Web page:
isovolumic relaxation

(redirected from isovolumetric relaxation)

i·so·vol·u·mic re·lax·a·tion

that part of the cardiac cycle between the time of aortic valve closure and mitral opening, during which the ventricular muscle decreases its tension without lengthening so that ventricular volume remains unaltered; the heart is never precisely isovolumetric (vs. isovolumic) except during long diastoles with a midiastolic period of diastasis.
References in periodicals archive ?
The peak early velocities (E'), late diastolic velocities (A'), E'/A' ratio, isovolumetric relaxation time (IVRT), S'-wave velocities, and myocardial performance index (MPI) were recorded.
Using conventional TTE, the mean values of the mitral and tricuspid early diastolic E wave, late diastolic A wave, isovolumetric relaxation times (IVRT), deceleration time (DT) and E/A ratio were calculated from three cycles obtained with Doppler and evaluated according to the American Echocardiography Association guidelines (9).
In the evaluation of diastolic function, a significant increase in the isovolumetric relaxation time after anesthetic induction, was observed in dogs receiving ketamine and diazepam (Table 3), which according to LESTER et al.
In the present study, the isovolumetric relaxation time (IVRT) showed mean and SD of 102 [+ or -] 20.14 as compared to IVRT mean of Poirie et al [1] (2003) and Boyer et al [3] (2004) showing 109.11 msec and 79.14 msec respectively, which is statistically significant.
Subclinical hypothyroidism increases isovolumetric relaxation time, decreases endothelial relaxation, and decreases cardiac contractility [5].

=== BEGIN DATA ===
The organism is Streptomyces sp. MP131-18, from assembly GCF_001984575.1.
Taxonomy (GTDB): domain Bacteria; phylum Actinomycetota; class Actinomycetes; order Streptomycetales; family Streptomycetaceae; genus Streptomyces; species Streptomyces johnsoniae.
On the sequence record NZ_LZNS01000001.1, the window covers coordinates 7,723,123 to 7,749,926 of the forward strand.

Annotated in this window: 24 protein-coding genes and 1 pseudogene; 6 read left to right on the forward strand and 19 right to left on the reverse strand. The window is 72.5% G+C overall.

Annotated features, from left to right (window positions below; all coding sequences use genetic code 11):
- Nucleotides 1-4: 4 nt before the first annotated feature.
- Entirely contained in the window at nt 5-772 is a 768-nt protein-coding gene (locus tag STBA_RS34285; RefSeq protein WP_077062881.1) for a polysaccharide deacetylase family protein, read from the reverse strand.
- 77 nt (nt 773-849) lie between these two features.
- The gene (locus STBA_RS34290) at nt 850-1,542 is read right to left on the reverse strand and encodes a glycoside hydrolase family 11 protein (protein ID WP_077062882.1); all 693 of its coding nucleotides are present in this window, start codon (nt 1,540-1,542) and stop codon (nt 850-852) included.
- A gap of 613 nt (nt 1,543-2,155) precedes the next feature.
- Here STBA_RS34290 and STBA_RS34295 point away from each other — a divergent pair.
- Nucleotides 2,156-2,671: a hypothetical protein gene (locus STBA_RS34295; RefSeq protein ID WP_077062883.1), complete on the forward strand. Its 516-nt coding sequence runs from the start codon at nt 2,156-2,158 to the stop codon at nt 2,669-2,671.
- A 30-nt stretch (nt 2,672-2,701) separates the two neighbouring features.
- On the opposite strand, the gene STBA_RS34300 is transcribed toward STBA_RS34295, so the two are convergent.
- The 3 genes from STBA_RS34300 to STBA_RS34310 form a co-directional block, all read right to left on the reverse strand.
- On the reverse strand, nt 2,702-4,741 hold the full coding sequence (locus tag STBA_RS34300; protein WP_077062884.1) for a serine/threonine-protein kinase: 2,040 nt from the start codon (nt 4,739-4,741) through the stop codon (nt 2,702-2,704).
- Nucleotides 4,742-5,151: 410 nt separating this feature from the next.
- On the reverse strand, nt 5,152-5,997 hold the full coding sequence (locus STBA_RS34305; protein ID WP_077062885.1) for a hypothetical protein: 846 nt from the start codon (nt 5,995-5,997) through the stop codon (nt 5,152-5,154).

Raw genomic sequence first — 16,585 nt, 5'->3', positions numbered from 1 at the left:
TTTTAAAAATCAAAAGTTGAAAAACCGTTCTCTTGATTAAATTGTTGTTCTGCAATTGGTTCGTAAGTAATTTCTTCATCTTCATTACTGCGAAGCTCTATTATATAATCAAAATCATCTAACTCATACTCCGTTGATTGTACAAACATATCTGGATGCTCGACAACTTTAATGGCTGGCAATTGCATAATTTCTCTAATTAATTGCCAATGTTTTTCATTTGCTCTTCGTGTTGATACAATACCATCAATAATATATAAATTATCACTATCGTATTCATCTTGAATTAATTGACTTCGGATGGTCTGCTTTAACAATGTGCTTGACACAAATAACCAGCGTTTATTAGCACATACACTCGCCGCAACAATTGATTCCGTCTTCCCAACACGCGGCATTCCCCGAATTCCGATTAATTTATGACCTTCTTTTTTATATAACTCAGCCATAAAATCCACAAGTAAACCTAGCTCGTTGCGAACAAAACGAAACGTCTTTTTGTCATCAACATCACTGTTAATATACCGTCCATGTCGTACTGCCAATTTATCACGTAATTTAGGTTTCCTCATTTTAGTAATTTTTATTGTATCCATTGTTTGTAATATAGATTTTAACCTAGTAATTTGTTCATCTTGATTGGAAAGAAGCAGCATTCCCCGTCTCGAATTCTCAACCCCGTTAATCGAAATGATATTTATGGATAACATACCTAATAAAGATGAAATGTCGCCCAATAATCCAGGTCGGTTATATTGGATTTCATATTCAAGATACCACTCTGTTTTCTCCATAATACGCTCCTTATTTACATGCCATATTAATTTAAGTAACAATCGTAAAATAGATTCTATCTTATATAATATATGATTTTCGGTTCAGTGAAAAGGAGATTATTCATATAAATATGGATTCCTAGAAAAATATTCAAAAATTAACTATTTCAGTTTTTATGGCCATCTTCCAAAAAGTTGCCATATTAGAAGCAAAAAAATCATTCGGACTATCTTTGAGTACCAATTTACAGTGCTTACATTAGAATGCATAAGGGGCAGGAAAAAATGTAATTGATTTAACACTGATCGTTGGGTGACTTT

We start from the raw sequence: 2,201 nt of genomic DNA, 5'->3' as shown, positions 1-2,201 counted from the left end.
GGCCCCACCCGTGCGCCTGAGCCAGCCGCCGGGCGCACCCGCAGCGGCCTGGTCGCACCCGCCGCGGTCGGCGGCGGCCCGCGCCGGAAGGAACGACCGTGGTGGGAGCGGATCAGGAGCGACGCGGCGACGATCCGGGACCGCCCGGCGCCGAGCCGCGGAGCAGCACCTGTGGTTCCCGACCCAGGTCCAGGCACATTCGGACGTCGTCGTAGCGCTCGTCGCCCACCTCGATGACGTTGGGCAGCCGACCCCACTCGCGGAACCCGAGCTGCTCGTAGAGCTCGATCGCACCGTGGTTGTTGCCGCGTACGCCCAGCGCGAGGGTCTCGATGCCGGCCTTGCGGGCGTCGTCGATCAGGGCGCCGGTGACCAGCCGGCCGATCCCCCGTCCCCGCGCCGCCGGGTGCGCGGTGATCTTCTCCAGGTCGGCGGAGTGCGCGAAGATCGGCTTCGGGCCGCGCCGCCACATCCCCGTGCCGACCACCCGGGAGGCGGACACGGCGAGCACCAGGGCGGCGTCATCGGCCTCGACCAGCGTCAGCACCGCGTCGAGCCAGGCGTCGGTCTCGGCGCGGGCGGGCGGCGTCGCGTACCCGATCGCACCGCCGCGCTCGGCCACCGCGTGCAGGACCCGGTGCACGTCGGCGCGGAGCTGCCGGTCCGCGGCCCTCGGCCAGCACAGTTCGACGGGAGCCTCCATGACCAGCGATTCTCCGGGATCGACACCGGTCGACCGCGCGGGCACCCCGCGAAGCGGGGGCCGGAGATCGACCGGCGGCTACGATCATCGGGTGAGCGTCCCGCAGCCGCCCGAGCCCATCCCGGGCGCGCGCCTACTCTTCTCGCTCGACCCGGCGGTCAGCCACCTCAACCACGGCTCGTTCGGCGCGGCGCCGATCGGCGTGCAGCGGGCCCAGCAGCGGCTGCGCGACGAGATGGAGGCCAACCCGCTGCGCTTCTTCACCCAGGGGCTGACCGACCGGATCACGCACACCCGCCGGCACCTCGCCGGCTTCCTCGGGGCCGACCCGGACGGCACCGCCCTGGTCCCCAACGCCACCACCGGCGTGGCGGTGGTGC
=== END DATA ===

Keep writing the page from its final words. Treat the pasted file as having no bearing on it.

Reduced systolic and diastolic functions with an ejection fraction of 51% and delayed isovolumetric relaxation time (IVRT) of 102 ms were determined, respectively.
Diastolic performance was evaluated using the mitral diastolic flow pattern parameters (E and A waves [early and late diastolic peak filling velocities]), E/A waves' ratio, mitral E wave deceleration time (EDT), isovolumetric relaxation time (IVRT) [6], and tissue Doppler at the mitral annulus (septal and lateral).
The recordings across the MV orifice cAVC and developing were also used to evaluate the embryonic heart rate (HR) in beats per minute (BPM), cardiac cycle length (RR interval), diastolic ventricular filling time (DFT; 12.5 dpc, n = 11,14.5 dpc, n = 17, and 17.5 dpc, n = 16), ejection time (ET; 12.5 dpc, n = 11, 14.5 dpc, n = 17, and 175 dpc, n = 16), isovolumetric contraction time (IVCT; 12.5 dpc, n = 7,14.5 dpc, n = 17, and 17.5 dpc, n = 16), and isovolumetric relaxation time (IVRT; 12.5 dpc, n = 7,14.5 dpc, n = 17, and 175 dpc, n = 16) of the LV (Figure 1(a)).
Diastolic function was also evaluated by means of absolute LV isovolumetric relaxation time (IVRT), the ratio of maximal early diastolic peak velocity (E), and late peak velocity (A) of mitral flow (E/A ratio).
The LV diastolic function has been evaluated using the Pulse Wave (PW) Doppler transmitral flow applied in a 4-chamber apical view where the E and A wave velocities, E/A ratio, deceleration time (DT) and isovolumetric relaxation time (IVRT) were calculated.
The interval 'a' from cessation to onset tricuspid valve inflow is equal to the sum of isovolumetric contraction time (ICT), ejection time, and isovolumetric relaxation time (IRT).
PW-DTI was performed in apical 4 and 2 chamber views; the Doppler sample volume was placed at four different sites of the mitral annulus and major velocity time intervals recorded- IVCT (isovolumetric contraction time), IVRT (isovolumetric relaxation time) and S wave duration (ejection time).